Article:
Setting Up the Asynchronous Replication Link

Before we can start to establish the replication link, we have to allow the slave cluster to communicate with the master cluster. By default, ClusterControl will create a specific security group and allow all IP addresses or networks that matter for that particular cluster connectivity. Therefore, we need to add a couple more rules to allow the Azure nodes to communicate with the AWS nodes.

Inside AWS Management Console, navigate to the respective Security Groups and edit the inbound rules to allow IP address from Azure, as highlighted in the following screenshot:

Create a replication slave user on the master cluster to be used by the slave cluster. Go to Manage -> Schemas and Users -> Create New User and specify the following:

Alternatively, you can use the following statements on any node of the master cluster:

mysql> CREATE USER 'rpl_user'@'%' IDENTIFIED BY 'SlavePassw0rd';
mysql> GRANT REPLICATION SLAVE ON *.* TO 'rpl_user'@'%';

Next, take a full backup of one of the nodes in the master cluster. In this example, we are going to choose 13.250.63.158 as the master node. Go to ClusterControl -> pick the master cluster -> Backup -> Create Backup, and specify the following:

The backup will be created and stored inside the database node, 13.250.63.158. Login to the server and copy the created backup to one of the nodes in the slave cluster. In this example, we are going to choose 52.163.206.249 as the slave node:

$ scp /root/backups/BACKUP-8/backup-full-2020-06-26_062022.xbstream.gz [email protected]:~

Before we perform any maintenance, it's recommended to turn off ClusterControl auto-recovery on the slave cluster. Click on the Auto Recovery Cluster and Node icons and make sure they turn red.

In order to restore a Percona Xtrabackup backup, we need to first stop the slave Galera cluster (because the MySQL datadir would need to be replaced). Click on the "Cluster Actions" dropdown menu of the slave cluster and click on "Stop Cluster":

Then, we can perform the restoration of the chosen slave node of the slave cluster. On 52.163.206.249, run:

$ mv /var/lib/mysql /var/lib/mysql_old
$ mkdir -p /var/lib/mysql
$ gunzip backup-full-2020-06-26_062022.xbstream.gz
$ xbstream -x -C /var/lib/mysql < backup-full-2020-06-26_062022.xbstream
$ innobackupex --apply-log /var/lib/mysql/
$ chown -Rf mysql:mysql /var/lib/mysql

We can then bootstrap the slave cluster by going to the "Cluster Actions" dropdown menu, and choose "Bootstrap Cluster". Pick the restored node, 52.163.206.249 as the bootstrap node and toggle on the "Clear MySQL Datadir on Joining nodes" button, similar to the screenshot below:

After the cluster started, our slave cluster is now staged with the same data as the master cluster. We can then set up the replication link to the master cluster. Remember that the MySQL root password has changed to the same root password as the master cluster. To retrieve the root password of the master cluster, go to the ClusterControl server and look into the respective cluster CMON configuration file. In this example, the master cluster ID is 56, so the CMON configuration file is located at /etc/cmon.d/cmon_56.cnf, and look for "monitored_mysql_root_password" parameter:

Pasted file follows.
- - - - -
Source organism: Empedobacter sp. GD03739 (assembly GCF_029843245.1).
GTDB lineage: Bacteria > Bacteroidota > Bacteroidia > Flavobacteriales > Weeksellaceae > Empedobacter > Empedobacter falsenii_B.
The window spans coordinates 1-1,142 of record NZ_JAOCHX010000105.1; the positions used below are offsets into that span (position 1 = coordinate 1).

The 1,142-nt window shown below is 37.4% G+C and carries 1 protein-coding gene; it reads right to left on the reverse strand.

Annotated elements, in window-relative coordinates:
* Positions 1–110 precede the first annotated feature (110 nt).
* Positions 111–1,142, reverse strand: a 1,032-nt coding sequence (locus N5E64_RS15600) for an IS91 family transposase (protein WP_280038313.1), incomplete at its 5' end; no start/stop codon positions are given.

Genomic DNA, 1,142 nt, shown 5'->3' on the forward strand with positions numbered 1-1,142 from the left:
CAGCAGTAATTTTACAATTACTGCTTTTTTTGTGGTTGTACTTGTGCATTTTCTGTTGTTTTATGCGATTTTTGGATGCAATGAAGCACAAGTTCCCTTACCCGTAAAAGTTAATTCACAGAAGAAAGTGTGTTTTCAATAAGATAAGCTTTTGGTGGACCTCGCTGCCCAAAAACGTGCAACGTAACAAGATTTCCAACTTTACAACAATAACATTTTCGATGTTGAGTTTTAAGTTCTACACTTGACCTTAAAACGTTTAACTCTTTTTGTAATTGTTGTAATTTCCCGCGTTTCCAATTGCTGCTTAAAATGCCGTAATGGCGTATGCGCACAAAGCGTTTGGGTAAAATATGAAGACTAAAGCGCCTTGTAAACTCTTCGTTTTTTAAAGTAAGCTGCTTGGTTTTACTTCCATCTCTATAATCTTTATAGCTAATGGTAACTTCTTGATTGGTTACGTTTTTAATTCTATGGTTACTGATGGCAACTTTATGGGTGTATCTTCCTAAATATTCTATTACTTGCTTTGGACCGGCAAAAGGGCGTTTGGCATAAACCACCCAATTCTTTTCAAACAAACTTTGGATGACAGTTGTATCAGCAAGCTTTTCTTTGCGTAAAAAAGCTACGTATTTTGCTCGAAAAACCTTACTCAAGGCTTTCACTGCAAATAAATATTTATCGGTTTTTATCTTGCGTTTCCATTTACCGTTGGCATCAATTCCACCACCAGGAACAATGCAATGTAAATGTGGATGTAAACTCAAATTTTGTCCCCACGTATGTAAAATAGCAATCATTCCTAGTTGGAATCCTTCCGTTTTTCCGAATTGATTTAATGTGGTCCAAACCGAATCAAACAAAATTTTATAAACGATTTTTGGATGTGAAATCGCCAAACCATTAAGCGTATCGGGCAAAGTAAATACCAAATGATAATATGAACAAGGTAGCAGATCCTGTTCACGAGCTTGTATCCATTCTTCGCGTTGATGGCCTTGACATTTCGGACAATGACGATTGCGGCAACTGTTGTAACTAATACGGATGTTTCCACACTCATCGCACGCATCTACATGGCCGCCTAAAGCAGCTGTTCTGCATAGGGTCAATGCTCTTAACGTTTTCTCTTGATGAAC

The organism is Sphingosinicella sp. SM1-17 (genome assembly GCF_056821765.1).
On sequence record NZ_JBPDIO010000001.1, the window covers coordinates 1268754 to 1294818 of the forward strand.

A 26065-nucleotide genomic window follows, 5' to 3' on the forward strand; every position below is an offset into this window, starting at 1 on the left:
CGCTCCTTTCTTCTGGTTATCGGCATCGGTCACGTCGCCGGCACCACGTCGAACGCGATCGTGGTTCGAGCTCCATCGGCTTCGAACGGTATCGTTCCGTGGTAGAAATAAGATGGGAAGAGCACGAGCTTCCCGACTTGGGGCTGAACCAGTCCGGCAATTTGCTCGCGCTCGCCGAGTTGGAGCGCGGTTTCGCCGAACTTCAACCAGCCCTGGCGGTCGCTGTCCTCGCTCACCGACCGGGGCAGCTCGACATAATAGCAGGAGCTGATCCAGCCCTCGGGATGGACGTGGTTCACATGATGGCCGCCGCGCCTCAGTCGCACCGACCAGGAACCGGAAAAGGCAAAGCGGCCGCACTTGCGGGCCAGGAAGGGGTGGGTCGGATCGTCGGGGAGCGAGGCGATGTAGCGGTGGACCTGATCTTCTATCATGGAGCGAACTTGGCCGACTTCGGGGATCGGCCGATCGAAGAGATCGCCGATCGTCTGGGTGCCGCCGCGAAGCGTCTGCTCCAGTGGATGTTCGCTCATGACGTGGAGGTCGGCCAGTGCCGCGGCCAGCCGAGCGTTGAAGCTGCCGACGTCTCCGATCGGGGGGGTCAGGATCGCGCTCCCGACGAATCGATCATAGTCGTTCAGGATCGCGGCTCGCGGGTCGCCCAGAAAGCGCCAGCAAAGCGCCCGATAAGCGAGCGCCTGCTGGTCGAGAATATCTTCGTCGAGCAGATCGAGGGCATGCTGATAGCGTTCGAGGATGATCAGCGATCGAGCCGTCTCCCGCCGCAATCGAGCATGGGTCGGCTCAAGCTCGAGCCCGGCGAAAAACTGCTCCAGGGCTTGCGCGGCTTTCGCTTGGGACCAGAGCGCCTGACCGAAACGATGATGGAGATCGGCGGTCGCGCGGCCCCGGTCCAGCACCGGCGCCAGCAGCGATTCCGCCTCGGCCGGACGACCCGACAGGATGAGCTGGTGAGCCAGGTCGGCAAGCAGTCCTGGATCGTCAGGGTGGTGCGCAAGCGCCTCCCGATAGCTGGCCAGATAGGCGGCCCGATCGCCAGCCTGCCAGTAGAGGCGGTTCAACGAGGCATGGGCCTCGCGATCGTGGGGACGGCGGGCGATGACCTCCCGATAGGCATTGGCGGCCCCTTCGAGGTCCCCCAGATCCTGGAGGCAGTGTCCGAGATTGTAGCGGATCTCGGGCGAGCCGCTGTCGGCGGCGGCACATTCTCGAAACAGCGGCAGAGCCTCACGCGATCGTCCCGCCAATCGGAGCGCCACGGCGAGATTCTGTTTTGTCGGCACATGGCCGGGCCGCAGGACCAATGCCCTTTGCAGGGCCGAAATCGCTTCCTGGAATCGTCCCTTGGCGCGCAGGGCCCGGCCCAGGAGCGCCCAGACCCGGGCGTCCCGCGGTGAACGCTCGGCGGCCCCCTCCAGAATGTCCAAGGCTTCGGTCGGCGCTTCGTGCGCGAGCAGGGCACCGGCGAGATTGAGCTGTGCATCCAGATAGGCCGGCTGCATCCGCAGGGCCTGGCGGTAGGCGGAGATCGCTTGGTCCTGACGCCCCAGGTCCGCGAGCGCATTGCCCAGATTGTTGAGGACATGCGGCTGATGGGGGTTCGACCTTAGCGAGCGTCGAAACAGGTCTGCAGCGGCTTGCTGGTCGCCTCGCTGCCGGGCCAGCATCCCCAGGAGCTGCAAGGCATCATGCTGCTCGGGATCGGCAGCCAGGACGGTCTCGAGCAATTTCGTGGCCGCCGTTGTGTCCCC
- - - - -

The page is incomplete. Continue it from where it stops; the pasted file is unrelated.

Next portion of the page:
$ grep monitored_mysql_root_password /etc/cmon.d/cmon_56.cnf
monitored_mysql_root_password='3ieYDAj1!N4N3{iHV1tUeb67qkr2{[email protected]'

By using the above root password we can then configure the replication slave on the chosen slave node of the slave cluster (52.163.206.249):

$ mysql -uroot -p
mysql> CHANGE MASTER TO MASTER_HOST = '13.250.63.158', MASTER_USER = 'rpl_user', MASTER_PASSWORD = 'SlavePassw0rd', MASTER_AUTO_POSITION = 1;
mysql> START SLAVE;
mysql> SHOW SLAVE STATUS\G

At this point, the slave cluster will catch up with the master cluster via asynchronous replication. In the database cluster list inside ClusterControl, you will notice that the Slave-Galera-Azure has been indented a bit, with an arrow pointing to the cluster from the master cluster:

ClusterControl has detected that both Galera Clusters are interconnected via an asynchronous replication slave. You can also verify this by looking at the Topology view for the respective cluster:

The above screenshots compare both clusters' topology from their point-of-view. The replication setup for both clusters is now complete.

To make sure all the modification that we have made persist and remembered by ClusterControl, update the CMON configuration for the slave cluster as below (slave's cluster ID is 57, thus the cmon configuration file is /etc/cmon.d/cmon_57.cnf):

$ vi /etc/cmon.d/cmon_57.cnf
backup_user_password='{same as the master cluster, ID 56}'
monitored_mysql_root_password='{same as the master cluster, ID 56}'
repl_user=rpl_user # add this line
repl_password='SlavePassw0rd' # add this line

Replace the required information as shown above. Restarting CMON is not necessary.

Turning on Encryption for Asynchronous Replication

Since the Cluster-to-Cluster Replication happens via a public network, it is recommended to secure the replication channel with encryption. By default, ClusterControl configures every MySQL cluster with client-server SSL encryption during the deployment. We can use the very same key and certificates generated for the database nodes to for our replication encryption setup.

To locate the ssl_cert, ssl_key and ssl_ca path on the master server of the master cluster, examine the MySQL configuration file and look for the following lines:

[mysqld]
...
ssl_cert=/etc/ssl/galera/cluster_56/server-cert.crt
ssl_key=/etc/ssl/galera/cluster_56/server-cert.key
ssl_ca=/etc/ssl/galera/cluster_56/ca.crt

Copy all those files into the slave's node and put them under a directory that is owned by mysql user:

(master)$ scp /etc/ssl/galera/cluster_56/server-cert.crt /etc/ssl/galera/cluster_56/server-cert.key /etc/ssl/galera/cluster_56/ca.crt [email protected]
(slave)$ mkdir /var/lib/mysql-ssl
(slave)$ cp -pRf server-cert.crt server-cert.key ca.crt /var/lib/mysql-ssl/
(slave)$ chown -Rf mysql:mysql /var/lib/mysql-ssl

On the master, we can enforce the rpl_user to use SSL by running the following ALTER statement:

mysql> ALTER USER 'rpl_user'@'%' REQUIRE SSL;

Now login to the slave node, 52.163.206.249 and activate the SSL configuration for the replication channel:

mysql> STOP SLAVE;
mysql> CHANGE MASTER TO MASTER_SSL = 1, MASTER_SSL_CA = '/var/lib/mysql-ssl/ca.pem', MASTER_SSL_CERT = '/var/lib/mysql-ssl/server-cert.pem', MASTER_SSL_KEY = '/var/lib/mysql-ssl/server-key.pem';
mysql> START SLAVE;

Double-check by running the SHOW SLAVE STATUS\G statement. You should see the following lines:

For the slave cluster, it's recommended to set the cluster as read-only under the Cluster Actions dropdown menu to protect against accidental writes since the replication is now one-way from the master cluster to the slave cluster. If the cluster-wide read-only is enabled, you should see an indicator as highlighted by the red arrow in the following screenshot:

Our database cluster deployment is now securely running in the cloud (AWS and Microsoft Azure), ready to serve the production database with redundancy on the disaster recovery site.